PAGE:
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Acknowledging Myanmar’s support in Indian freedom struggle


It is a matter of relief that Prime Minister Modi cared to acknowledge important segments of India’s freedom movement during his recent visit to Myanmar

Prime Minister Narendra Modi’s Myanmar visit early this month was significant for several reasons. Of them, one single reason was crying for attention of the Indian nation for the last 70 years. It was the long overdue obligation to acknowledge this neighbouring country’s contribution to freedom of India. The last war of India’s independence was waged from here by the provisional Government of free India with its Indian National Army in coalition with the Imperial Japanese Army.

A careful study of correspondence between viceroy, provincial Governors, Commander-in-Chief and the Secretary of State of the related period clearly show that despite conceding a military defeat in the battles of 1944 and 1945, the Indian Army’s spirit had frightened the British away and secured India its freedom. There is scarcely any doubt about this fact.

But it is also true that historians in general tended to overlook this fact because that would have exploded the myth that India secured freedom through non-violent movements. The fact that the provisional Government of free India, led by Netaji Subhas Chandra Bose, belonged to the ‘Axis camp’, gave them justification in burying facts.  In the aftermath of the World War II, the victor-allied nations were keen to downgrade their rivals in every possible manner and seek revenge on them. The British too publicly did everything possible to denigrate this Government in exile and the Indian Army.

The world has changed drastically since long. Arch rivals in World War II viz, the US and Japan are close allies today. Germany is the dominant nation in the European Union and close to erstwhile rivals like the United Kingdom and France. They have no hesitation in setting the history right without inhibition. Why should India hesitate to acknowledge its debts to countries like Myanmar and Japan rendered in the last war of independence? Here are some facts which present opportunities to us to express gratitude.

Both Japan and Myanmar fought in the axis side. The joint force of the Japanese Army, numbering around 90,000 and nearly 10,000 strong Indian Army fought a grim battle with British India and allied armies at Imphal and Kohima from March to July 1944. The war was fierce and the prospect of victory kept swaying between two sides. The remaining Indian Army force was waiting to move to war front at strategic time.

The importance of this war of independence can be guessed from one single objective assessment. In 2013 in a contest organised by the the National Army Museum, eminent historians from the UK, who analysed wars fought by Britain over the last 500 years, the battle of Kohima was adjudged as the greatest. Historian Robert Lyman observed: “Great things were at stake in a war with the toughest enemy any British Army has had to fight.” He added that losing that battle the consequences for the allied cause would have been catastrophic.

Unfortunately, this grim war was lost by the joint forces essentially due to logistical factors, for want of air support and faulty strategies. There are some important facts which most Indians are ignorant of. Nearly half of the joint forces had perished in the battle fields of Imphal and Kohima and more of them while retreating to Myanmar through rain lashed deep jungles. In other words, around 50,000 soldiers had died for the cause of freedom of India.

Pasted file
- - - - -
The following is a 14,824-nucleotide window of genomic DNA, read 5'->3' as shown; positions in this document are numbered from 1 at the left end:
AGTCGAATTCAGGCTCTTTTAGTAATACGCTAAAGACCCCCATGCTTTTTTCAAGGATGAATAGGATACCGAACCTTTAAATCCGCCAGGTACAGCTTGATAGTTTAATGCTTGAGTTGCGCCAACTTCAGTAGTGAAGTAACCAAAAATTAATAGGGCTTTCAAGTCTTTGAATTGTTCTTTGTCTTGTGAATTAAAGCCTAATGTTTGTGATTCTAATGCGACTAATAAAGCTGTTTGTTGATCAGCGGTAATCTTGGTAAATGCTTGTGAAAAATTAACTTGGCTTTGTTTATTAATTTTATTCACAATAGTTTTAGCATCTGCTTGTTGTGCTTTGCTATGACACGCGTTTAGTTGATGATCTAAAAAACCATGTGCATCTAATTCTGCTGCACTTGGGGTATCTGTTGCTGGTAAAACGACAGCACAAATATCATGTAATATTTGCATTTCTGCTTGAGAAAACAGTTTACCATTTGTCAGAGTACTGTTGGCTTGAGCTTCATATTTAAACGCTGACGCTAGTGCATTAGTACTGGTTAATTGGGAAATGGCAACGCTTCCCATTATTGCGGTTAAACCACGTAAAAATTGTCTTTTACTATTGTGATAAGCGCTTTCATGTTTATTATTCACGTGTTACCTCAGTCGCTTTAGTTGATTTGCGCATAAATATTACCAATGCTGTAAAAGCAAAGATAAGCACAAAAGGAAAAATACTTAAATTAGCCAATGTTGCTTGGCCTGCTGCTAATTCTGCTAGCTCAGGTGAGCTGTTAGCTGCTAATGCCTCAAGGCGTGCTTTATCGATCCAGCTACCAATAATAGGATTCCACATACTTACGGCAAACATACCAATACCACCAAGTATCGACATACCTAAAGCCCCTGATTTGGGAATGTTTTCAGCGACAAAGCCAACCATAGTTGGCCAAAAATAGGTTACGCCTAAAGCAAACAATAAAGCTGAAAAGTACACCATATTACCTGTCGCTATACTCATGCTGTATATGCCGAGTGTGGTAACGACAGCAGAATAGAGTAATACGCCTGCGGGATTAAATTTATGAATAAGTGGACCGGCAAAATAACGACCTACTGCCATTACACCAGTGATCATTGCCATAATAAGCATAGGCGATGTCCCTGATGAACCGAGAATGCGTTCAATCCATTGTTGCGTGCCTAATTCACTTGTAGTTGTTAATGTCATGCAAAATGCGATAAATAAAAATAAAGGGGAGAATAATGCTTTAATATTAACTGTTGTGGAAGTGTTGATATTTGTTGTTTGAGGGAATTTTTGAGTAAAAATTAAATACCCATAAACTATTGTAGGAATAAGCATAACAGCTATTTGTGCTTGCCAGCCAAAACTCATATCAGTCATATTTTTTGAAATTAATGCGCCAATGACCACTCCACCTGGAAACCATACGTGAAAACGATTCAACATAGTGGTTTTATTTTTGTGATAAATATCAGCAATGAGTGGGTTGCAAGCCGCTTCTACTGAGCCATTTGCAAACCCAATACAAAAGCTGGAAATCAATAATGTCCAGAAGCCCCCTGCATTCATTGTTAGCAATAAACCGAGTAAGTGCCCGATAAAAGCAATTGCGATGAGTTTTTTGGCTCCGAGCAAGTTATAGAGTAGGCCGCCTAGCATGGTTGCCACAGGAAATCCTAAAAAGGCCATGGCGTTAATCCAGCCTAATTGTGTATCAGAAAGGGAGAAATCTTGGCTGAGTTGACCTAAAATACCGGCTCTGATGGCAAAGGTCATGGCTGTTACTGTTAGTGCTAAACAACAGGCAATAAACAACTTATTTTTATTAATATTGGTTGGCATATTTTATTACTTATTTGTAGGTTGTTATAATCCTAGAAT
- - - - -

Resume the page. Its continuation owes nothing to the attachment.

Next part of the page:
Though the nation later came to know and paid tribute to the Indian Army, scarcely any history book acknowledged these Japanese soldiers who were part of the joint force and lost their lives in the last war of Indian independence. As for Myanmar, Bose had shifted the head quarters of the Government as well as the Indian Army to Yangon (then Rangoon) and the country was central to the ongoing war. The people and the then Government, led by Ba Maw, extended every kind of logistical support to the provisional Government and earned its gratitude.

The émigré Indians settled in Myanmar had laid bare their wealth and services for the cause of India, their motherland. It was here that Bose had made his proverbial invocation to Indians: “Give me blood and I promise you freedom”. His call was responded to with unprecedented enthusiasm and nationalistic spirit.

In April 1945, when the fall of Rangoon became imminent and Japan urged Bose to leave the country, he paid a glowing compliment to both Indians settled in Myanmar as well as that great host country. To the émigré Indians he said, “When the history of India’s Last War of Independence comes to be written Indians in Burma will have an honoured place in that history.”  To the people and the Government of Burma, he expressed his deep gratitude: “The day will come when Free India will repay that debt of gratitude in a generous manner.”

It is a tragedy that no Indian Prime Minister had for over six decades cared to acknowledge these important segments of Indian freedom struggle. Nor anyone came forward to discharge that sacred debt. It is a matter of relief and pride that eventually, Prime Minister Modi has cared to redeem that debt in some measure during his first visit to Japan in September 2014. He has discharged that sacred obligation in Myanmar now.

By Sudip Kar Purkayastha

(The writer is a senior columinist and an author)

Courtesy: Daily Pioneer